7. You Didn’t Prepare For The Interview

During the course of your military career, you’ve conducted countless boards and interviews. It seems to make sense that you should have no problem interviewing. After all, you did pretty well in your transition class mock interviews, didn’t you?

Wrong approach. I’ve seen instances where the most junior service member outperformed a much more seasoned military leader because of one simple strategy: practice, practice, practice. Practice with someone who regularly hires or who has hired people at your level recently.

Why do you need to practice? Because you need to be able to be conversational, convey energy and yet let me know you’re aware of what my business is, who my competitors are and even who I am. Did you go to the company’s website to see if we have a Facebook, LinkedIn or Twitter page? Did we make the news recently? Google News is a great way to find this out.

I want you to distinguish yourself from the regular job seeker. I want to know you’re as passionate about my company and what we do as I am, not just out to get a paycheck and benefits. Make sure you have a set of questions that I haven’t heard before, and when we’re about to finish the interview, ask for the job. Don’t worry; I’m not going to be offended, because I want to see that fire in your belly. Just don’t overdo it by saying something presumptuous such as, “So… when do I start?”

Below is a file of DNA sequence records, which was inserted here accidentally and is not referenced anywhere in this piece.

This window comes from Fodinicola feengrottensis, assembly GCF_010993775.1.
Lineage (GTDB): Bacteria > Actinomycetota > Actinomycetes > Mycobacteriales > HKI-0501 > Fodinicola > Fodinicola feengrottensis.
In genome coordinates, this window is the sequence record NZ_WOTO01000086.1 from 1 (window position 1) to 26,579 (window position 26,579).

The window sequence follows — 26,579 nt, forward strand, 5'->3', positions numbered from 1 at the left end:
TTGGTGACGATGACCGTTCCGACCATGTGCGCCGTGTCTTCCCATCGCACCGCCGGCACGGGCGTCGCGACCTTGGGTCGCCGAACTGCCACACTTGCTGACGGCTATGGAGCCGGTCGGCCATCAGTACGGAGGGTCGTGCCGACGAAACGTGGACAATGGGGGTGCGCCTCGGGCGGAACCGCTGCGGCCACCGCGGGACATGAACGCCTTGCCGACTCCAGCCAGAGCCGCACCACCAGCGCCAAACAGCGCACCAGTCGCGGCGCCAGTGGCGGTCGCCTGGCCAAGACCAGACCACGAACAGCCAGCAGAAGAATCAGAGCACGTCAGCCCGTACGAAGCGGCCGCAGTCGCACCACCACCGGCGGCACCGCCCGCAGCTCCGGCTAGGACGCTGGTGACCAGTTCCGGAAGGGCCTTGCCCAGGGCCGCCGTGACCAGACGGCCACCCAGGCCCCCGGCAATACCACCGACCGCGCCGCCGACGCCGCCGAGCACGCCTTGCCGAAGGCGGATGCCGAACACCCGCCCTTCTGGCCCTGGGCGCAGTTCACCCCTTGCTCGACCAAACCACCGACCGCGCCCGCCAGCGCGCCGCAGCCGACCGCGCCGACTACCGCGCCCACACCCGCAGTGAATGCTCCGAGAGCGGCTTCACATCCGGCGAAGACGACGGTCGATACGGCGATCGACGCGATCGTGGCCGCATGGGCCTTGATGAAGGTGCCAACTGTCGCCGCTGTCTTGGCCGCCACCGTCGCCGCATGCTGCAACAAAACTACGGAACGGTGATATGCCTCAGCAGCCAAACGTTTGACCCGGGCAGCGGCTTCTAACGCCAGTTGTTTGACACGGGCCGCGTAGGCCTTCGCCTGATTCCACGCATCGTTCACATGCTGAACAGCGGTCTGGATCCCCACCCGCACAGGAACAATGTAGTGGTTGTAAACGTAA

8. You Wrote a Thank You Note (But Only to Say Thank You)

Sending a thank you note is something that sets you apart from the competitors also vying for this position. And while it’s appreciated and infinitely better than sending nothing at all, don’t just send the note to say thank you; use it to tell me how much passion you have for my company and the job. Remind me of those things that excited you during our interview and, if there were any areas you looked vulnerable in, ease my concerns.

9. You Don’t Know What You Want to Do

When asked what you want to do, the worst possible answer you can give is, “I don’t know” or “anything.” You have to be able say specifically what types of positions you’re interested in and how you can add value to them. If you don’t, you’re essentially saying, “Invest lots of time and money in me, and maybe it will help me figure out if I want to do something else.”

If you have no clue where to start, start by looking at colleagues with backgrounds similar to yours who have recently transitioned. Which industries are they in? What companies are they working for? Where are they living? What job titles do they have now? The LinkedIn Labs Veterans App is a great tool to help with this. Be sure to check it out. Start volunteering to gain professional experience and seek out internships long before you sign your DD214.

Employers want to feel secure in knowing that you’ll last and that they can depend on you in your new work environment. Doing an internship or volunteering will help both the employer and you determine if a position is a good fit. Additionally, due to the flood of resumes that come in for each job posting, applicants who have volunteered or performed internships will stand out well ahead of the others.